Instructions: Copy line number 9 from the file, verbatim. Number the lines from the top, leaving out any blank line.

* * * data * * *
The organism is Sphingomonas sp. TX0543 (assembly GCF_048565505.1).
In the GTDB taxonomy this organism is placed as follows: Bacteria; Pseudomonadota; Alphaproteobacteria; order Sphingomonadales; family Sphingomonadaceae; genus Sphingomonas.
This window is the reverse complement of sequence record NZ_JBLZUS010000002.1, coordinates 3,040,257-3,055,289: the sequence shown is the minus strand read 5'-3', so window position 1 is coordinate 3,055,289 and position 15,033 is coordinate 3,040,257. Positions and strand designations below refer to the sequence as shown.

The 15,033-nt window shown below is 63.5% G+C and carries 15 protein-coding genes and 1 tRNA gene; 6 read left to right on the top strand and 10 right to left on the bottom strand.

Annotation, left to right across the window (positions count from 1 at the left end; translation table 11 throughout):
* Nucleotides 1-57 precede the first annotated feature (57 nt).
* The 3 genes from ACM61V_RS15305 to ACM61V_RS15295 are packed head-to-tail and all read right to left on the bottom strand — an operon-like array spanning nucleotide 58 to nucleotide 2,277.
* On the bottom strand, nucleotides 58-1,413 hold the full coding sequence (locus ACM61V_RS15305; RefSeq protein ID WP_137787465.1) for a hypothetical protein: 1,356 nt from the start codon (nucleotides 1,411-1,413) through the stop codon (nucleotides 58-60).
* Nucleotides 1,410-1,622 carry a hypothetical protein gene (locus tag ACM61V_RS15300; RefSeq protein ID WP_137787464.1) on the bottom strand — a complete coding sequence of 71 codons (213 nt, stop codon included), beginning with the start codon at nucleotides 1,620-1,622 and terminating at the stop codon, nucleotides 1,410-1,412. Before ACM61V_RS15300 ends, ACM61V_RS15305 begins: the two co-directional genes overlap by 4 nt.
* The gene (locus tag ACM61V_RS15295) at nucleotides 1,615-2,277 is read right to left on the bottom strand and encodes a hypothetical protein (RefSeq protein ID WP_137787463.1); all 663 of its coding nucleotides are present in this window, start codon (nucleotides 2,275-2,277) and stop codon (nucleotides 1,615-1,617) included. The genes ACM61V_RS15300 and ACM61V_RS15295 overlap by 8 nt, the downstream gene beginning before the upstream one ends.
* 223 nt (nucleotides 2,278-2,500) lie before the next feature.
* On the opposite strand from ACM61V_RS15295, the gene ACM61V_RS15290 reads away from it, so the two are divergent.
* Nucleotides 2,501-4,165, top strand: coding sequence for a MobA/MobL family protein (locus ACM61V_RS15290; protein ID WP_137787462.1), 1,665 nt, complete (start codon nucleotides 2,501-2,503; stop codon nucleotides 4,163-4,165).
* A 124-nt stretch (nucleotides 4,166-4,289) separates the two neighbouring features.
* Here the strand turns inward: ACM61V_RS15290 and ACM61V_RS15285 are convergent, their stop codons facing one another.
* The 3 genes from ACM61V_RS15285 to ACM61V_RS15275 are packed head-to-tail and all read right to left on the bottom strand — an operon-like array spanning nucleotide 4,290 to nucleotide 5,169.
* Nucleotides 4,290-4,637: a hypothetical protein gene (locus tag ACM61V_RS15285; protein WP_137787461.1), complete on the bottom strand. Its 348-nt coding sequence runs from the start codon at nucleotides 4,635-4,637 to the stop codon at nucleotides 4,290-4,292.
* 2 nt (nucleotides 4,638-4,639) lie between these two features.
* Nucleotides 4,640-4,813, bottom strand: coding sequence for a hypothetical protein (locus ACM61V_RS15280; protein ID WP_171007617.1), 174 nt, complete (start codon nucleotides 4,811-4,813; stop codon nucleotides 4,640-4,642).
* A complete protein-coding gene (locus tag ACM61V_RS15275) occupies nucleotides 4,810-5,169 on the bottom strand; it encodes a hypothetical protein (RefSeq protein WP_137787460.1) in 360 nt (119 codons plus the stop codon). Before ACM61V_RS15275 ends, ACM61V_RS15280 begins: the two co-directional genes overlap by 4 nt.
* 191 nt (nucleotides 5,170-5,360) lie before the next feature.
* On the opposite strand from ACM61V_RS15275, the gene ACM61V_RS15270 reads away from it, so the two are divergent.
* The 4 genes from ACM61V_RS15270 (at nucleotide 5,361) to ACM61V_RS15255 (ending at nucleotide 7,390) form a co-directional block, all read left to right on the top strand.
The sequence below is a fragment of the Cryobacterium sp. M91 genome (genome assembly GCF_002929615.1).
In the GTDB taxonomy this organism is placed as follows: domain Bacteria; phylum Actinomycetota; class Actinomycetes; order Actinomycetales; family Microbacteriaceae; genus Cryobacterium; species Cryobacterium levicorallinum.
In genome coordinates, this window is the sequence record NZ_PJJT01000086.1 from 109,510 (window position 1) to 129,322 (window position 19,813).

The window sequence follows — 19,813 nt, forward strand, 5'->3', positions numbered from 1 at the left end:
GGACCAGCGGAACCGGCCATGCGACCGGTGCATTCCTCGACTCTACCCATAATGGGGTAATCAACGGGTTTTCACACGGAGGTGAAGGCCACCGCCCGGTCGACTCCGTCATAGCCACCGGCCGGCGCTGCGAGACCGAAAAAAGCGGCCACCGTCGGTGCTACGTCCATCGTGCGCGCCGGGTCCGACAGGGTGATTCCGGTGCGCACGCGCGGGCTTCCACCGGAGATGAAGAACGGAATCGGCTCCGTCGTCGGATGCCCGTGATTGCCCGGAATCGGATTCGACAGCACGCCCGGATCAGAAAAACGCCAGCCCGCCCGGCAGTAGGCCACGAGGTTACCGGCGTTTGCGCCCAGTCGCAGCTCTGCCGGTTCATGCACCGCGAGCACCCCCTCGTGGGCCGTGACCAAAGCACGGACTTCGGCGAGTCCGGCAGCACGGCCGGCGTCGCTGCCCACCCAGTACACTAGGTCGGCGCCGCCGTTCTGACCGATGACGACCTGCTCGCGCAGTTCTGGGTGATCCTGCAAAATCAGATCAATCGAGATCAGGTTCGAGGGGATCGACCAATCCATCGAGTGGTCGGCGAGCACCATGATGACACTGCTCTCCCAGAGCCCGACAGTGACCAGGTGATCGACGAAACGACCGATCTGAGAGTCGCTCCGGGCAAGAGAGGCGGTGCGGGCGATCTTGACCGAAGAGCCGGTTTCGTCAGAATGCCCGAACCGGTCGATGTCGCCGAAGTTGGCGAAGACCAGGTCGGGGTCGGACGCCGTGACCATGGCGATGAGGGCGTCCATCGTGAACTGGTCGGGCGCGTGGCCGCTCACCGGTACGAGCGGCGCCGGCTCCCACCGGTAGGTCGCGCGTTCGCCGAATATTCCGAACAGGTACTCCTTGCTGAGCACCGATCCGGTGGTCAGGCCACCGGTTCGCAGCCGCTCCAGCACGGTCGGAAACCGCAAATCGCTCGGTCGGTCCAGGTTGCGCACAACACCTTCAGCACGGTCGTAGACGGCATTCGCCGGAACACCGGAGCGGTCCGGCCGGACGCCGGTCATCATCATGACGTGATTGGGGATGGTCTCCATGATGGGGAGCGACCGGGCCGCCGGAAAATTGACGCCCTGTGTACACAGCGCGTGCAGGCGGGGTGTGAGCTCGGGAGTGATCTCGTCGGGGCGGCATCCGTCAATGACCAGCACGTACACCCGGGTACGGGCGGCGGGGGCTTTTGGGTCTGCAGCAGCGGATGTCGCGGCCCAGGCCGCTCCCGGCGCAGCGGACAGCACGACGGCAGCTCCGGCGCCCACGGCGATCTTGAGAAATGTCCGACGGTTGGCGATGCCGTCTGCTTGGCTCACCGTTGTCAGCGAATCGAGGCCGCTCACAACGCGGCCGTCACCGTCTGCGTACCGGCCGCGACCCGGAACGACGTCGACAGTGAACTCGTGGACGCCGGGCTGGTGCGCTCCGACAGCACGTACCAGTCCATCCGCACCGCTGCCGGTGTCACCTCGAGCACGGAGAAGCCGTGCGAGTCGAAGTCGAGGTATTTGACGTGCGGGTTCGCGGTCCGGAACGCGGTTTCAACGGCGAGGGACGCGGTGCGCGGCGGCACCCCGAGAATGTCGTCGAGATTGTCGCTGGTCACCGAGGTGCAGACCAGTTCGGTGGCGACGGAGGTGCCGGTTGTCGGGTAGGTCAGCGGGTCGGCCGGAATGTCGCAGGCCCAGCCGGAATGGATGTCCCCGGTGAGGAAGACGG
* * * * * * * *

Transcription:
* Nucleotides 1,410-1,622 carry a hypothetical protein gene (locus tag ACM61V_RS15300; RefSeq protein ID WP_137787464.1) on the bottom strand — a complete coding sequence of 71 codons (213 nt, stop codon included), beginning with the start codon at nucleotides 1,620-1,622 and terminating at the stop codon, nucleotides 1,410-1,412. Before ACM61V_RS15300 ends, ACM61V_RS15305 begins: the two co-directional genes overlap by 4 nt.